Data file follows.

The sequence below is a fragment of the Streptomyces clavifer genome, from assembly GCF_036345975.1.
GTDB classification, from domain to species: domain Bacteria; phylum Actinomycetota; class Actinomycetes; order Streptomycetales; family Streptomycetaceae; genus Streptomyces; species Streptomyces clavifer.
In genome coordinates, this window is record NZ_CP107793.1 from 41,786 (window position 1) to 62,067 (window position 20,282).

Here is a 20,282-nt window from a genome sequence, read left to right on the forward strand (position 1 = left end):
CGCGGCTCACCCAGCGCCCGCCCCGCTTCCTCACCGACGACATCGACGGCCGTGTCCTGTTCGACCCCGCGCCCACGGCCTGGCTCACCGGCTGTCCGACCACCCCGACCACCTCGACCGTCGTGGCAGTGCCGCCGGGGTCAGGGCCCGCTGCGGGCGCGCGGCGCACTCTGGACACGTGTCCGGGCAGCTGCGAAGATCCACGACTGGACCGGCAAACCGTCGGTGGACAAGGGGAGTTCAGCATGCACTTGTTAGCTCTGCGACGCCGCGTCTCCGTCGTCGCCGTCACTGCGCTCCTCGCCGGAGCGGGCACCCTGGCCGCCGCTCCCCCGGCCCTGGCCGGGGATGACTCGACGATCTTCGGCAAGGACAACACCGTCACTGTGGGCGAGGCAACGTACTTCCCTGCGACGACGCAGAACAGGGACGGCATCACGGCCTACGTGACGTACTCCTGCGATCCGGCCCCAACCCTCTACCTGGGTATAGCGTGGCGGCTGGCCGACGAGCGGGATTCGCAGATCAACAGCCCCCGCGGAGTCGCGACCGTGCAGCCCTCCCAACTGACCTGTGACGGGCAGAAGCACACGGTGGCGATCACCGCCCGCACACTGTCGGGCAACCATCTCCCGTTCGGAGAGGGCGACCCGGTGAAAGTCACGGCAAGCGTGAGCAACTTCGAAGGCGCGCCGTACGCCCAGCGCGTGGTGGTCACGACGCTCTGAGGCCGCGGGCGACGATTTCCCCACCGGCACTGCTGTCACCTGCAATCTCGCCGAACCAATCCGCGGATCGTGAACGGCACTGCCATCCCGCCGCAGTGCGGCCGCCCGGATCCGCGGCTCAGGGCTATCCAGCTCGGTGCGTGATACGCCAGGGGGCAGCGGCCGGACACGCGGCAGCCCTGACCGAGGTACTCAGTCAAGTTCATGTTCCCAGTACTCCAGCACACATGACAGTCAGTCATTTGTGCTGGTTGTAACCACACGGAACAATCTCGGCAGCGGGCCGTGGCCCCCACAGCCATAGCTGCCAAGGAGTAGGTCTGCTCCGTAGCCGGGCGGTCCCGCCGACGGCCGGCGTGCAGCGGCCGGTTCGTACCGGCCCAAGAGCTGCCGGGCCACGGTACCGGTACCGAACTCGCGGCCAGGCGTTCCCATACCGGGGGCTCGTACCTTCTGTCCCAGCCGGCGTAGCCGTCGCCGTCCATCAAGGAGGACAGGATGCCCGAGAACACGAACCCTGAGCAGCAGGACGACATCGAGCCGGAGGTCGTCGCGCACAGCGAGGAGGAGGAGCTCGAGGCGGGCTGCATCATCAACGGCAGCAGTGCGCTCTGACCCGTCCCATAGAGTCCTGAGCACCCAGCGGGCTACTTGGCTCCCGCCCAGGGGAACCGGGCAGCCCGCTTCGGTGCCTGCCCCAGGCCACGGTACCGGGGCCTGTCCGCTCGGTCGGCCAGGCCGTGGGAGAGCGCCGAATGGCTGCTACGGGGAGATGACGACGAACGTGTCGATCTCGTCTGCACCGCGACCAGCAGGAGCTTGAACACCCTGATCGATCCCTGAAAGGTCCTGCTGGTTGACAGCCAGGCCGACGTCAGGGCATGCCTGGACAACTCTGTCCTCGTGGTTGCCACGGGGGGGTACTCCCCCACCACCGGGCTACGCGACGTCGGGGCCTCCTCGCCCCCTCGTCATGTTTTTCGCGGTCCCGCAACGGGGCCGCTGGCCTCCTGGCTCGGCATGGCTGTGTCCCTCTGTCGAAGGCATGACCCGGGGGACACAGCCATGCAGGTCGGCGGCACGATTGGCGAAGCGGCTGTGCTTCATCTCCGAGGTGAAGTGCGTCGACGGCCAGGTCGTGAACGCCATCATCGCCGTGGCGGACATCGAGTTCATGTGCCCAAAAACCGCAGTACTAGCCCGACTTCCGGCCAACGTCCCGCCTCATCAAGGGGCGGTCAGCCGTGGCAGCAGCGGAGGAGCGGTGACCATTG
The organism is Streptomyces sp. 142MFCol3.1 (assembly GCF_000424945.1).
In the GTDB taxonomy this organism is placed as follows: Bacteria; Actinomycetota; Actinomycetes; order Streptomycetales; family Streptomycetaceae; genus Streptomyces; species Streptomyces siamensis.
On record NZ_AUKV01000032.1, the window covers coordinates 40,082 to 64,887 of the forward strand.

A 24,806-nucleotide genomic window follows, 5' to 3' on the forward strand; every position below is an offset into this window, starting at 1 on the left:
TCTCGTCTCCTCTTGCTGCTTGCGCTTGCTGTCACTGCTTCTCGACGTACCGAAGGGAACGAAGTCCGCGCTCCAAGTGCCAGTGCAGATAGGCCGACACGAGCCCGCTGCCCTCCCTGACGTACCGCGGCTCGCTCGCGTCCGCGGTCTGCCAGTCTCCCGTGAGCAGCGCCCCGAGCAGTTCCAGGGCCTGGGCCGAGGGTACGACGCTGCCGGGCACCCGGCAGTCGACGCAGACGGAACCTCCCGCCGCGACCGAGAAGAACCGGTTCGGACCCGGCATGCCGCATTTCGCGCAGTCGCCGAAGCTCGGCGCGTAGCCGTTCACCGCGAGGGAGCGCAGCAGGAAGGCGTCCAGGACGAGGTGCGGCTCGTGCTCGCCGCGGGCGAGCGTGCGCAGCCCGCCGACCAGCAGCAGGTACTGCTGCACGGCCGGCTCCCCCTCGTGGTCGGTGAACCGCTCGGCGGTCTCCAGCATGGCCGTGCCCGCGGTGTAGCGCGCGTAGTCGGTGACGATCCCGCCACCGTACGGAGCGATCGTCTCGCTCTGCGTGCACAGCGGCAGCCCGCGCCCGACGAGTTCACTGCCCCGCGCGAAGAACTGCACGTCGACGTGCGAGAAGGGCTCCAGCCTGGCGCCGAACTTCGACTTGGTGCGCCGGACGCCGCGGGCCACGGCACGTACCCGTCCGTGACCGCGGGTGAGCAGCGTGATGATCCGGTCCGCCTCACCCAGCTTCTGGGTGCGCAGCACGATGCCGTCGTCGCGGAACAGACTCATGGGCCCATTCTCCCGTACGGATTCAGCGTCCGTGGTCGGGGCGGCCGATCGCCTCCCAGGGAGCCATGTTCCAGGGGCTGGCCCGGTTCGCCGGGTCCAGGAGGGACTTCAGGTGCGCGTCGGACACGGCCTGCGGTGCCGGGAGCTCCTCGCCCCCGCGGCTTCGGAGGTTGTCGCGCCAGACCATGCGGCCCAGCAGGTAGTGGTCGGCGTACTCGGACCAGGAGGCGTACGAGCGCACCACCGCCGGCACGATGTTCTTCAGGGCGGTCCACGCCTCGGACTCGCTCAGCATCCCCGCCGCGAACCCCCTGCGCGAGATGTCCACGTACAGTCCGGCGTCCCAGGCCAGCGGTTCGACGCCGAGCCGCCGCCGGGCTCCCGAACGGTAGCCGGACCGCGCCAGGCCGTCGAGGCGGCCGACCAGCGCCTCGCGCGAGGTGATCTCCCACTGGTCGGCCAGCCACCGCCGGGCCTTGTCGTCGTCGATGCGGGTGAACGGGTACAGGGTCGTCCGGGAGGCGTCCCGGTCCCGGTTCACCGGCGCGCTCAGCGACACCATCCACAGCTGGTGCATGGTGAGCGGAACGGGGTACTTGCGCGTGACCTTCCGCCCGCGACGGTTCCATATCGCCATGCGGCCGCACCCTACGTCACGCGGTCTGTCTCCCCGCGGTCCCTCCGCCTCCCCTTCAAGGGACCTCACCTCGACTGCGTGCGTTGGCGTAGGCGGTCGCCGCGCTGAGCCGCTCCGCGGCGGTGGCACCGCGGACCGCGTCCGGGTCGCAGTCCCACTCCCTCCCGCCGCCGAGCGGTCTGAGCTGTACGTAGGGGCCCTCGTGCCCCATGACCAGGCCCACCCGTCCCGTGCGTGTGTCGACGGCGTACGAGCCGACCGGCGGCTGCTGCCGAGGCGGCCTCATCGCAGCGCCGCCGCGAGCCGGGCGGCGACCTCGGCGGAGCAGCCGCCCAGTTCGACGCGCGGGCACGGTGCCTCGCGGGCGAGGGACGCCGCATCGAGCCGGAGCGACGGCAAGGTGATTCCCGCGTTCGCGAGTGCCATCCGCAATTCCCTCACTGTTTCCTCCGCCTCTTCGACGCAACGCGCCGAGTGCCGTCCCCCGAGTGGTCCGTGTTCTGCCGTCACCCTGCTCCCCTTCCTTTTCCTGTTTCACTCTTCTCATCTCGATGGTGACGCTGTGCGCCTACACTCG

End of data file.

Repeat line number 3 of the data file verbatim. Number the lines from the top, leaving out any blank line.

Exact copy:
In genome coordinates, this window is record NZ_CP107793.1 from 41,786 (window position 1) to 62,067 (window position 20,282).